Emmylou Harris jokes that she's a "really good ex-wife." (She has three former husbands.) She just turned 64 and wrote most of the songs on her latest album, Hard Bargain. As she tells All Things Considered host Melissa Block,many of those new tracks are about taking stock of this phase of her life.
"Somehow, when you think about yourself in old age, you think you're going to be this completely different person that you don't even recognize — because you can't imagine it, you know?" Harris says. "But you are very much yourself. Obviously very changed and affected and molded by the people that you've known — people that are in your life and people that you've lost — but that core person is still intact."
There's a strain of wistfulness to many of the songs on Hard Bargain. "Lonely Girl" in particular evokes a kind of narrowing of expectations: "Wake up in the morning, and before I even notice / The sun is going down, and I'm left to wonder why," goes one verse. Harris says that kind of introspection is only natural.
"There's a certain grace in accepting what your life is and embracing all the good things that have been — but there's still an expectation of good things to come," Harris says. "Not necessarily what you expected."
Hard Bargain opens with "The Road," a tribute to the artist who kick-started Harris' career. Gram Parsons was one of the first artists to fuse country and rock music; in addition to his solo work, he sang with The Byrds and The Flying Burrito Brothers. In 1971, he asked Harris to join his band after he saw her perform at a Washington, D.C., club.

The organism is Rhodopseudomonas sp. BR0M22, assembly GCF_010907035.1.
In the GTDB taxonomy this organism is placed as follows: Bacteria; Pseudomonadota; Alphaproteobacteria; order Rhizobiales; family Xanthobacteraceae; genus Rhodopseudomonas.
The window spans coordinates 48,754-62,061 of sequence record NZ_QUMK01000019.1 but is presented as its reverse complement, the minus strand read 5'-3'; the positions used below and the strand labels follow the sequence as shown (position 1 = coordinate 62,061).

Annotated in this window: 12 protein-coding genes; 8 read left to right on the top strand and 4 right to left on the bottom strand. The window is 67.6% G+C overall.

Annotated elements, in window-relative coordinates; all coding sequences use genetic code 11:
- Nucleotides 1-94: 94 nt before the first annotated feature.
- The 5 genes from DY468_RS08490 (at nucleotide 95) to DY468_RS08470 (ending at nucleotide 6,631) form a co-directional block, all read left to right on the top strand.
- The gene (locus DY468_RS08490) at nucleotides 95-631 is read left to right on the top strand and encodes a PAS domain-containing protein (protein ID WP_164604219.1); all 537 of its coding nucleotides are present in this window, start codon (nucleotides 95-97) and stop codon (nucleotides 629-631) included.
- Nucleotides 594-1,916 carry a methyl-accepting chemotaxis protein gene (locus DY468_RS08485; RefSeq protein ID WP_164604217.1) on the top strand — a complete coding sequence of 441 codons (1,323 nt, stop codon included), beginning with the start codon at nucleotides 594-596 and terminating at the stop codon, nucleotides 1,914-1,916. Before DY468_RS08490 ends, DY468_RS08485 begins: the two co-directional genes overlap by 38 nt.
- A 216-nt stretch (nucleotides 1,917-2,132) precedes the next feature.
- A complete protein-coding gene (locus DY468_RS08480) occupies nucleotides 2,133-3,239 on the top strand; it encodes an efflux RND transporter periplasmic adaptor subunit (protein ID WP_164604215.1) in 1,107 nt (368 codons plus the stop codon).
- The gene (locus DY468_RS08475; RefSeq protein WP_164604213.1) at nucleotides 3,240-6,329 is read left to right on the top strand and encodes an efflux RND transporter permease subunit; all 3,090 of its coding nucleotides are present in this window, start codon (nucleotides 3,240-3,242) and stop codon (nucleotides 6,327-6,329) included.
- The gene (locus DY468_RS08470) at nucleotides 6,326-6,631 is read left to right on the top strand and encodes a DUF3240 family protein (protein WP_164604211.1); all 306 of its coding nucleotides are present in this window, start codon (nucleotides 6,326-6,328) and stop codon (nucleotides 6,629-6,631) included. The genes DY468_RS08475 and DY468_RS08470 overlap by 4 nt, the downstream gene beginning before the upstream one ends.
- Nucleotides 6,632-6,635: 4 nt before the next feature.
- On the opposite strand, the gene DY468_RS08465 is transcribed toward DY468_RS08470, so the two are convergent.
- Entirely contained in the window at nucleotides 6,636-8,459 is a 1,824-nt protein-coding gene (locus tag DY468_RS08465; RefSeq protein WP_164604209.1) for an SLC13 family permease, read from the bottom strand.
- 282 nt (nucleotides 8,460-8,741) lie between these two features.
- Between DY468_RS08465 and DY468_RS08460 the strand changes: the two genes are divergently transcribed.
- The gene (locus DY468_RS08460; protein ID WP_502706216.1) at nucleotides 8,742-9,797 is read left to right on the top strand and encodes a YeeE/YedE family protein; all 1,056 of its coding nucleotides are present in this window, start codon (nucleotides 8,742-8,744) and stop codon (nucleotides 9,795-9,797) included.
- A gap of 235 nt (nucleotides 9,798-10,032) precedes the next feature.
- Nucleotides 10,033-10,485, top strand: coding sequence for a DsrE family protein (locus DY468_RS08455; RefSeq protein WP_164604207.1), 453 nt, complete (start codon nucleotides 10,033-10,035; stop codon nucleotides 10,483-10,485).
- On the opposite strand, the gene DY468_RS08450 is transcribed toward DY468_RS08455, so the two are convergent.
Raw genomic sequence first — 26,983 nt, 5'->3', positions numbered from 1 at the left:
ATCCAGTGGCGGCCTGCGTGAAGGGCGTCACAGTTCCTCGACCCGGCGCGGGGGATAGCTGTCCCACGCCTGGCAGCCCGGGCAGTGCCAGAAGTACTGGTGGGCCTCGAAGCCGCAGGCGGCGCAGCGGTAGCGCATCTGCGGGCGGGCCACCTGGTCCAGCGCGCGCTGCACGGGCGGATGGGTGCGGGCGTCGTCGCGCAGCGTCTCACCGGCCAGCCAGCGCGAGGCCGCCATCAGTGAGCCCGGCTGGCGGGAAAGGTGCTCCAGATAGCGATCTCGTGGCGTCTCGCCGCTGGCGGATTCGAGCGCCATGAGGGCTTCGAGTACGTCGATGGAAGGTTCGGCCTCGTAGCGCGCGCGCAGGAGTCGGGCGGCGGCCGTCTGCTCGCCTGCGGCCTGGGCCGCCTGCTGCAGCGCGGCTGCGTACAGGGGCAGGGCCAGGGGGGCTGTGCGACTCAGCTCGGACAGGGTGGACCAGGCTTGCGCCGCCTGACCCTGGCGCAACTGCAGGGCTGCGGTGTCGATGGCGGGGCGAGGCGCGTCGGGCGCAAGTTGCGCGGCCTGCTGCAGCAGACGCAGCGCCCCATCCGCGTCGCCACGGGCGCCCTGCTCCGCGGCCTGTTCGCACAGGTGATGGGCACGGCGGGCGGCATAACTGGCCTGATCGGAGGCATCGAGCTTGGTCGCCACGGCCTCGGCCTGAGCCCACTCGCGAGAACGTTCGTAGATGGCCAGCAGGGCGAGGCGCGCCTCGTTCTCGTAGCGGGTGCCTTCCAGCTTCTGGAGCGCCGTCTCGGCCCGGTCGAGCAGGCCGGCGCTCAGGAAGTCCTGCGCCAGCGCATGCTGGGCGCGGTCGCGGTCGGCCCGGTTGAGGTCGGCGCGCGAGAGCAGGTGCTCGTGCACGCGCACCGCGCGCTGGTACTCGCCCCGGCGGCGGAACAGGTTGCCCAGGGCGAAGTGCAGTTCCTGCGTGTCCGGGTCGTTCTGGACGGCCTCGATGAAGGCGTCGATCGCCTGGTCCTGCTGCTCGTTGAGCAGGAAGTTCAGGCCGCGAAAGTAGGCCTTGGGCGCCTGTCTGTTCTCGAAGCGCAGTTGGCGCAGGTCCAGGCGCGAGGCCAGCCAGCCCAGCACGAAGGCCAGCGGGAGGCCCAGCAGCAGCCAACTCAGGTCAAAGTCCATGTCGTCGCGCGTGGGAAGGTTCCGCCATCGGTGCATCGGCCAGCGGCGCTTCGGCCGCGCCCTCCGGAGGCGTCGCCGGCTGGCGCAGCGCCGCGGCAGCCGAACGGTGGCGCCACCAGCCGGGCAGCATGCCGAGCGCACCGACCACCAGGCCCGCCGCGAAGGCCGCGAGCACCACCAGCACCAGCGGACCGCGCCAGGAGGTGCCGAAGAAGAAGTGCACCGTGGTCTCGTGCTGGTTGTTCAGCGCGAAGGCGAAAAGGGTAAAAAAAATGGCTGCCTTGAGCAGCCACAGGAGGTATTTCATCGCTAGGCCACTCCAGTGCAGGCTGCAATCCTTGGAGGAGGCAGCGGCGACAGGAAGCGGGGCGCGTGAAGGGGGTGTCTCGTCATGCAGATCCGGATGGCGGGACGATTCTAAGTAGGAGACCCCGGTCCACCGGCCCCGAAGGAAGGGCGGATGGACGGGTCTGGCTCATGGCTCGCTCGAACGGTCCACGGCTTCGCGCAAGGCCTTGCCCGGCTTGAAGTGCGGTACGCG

Shortly thereafter, in an interview, Parsons once recalled the night he tried Harris out as a duet partner: "She just sang like a bird, and I said, 'Well, that's it.' I sang with her the rest of the night, and she just kept getting better and better. ... She's got fantastic eye contact. She can sing anything that you're doing in perfect harmony as long as you look at her."
In 1973, Parsons died of a drug overdose; he was just 26. The words to "The Road" are in part about the shock of his passing: "How could I see a future then where you would not grow old / With such a fire in our belly, such a hunger in our soul?" But Harris says it wasn't just losing someone she cared about that shook her.
"That was my work," she says. "I felt I'd found where I was supposed to be in my life and what I was supposed to do, and all of a sudden, it was as if that was just over."
Harris says she cherishes her time working with Parsons, but she dismisses the idea that he's remained the driving force in her life all these years.
"You meet a lot of people and have a lot of experiences, and they color you and stay with you — but I'm not the grieving widow," she says. "Life is much more complicated and interesting and full of zigs and zags than that."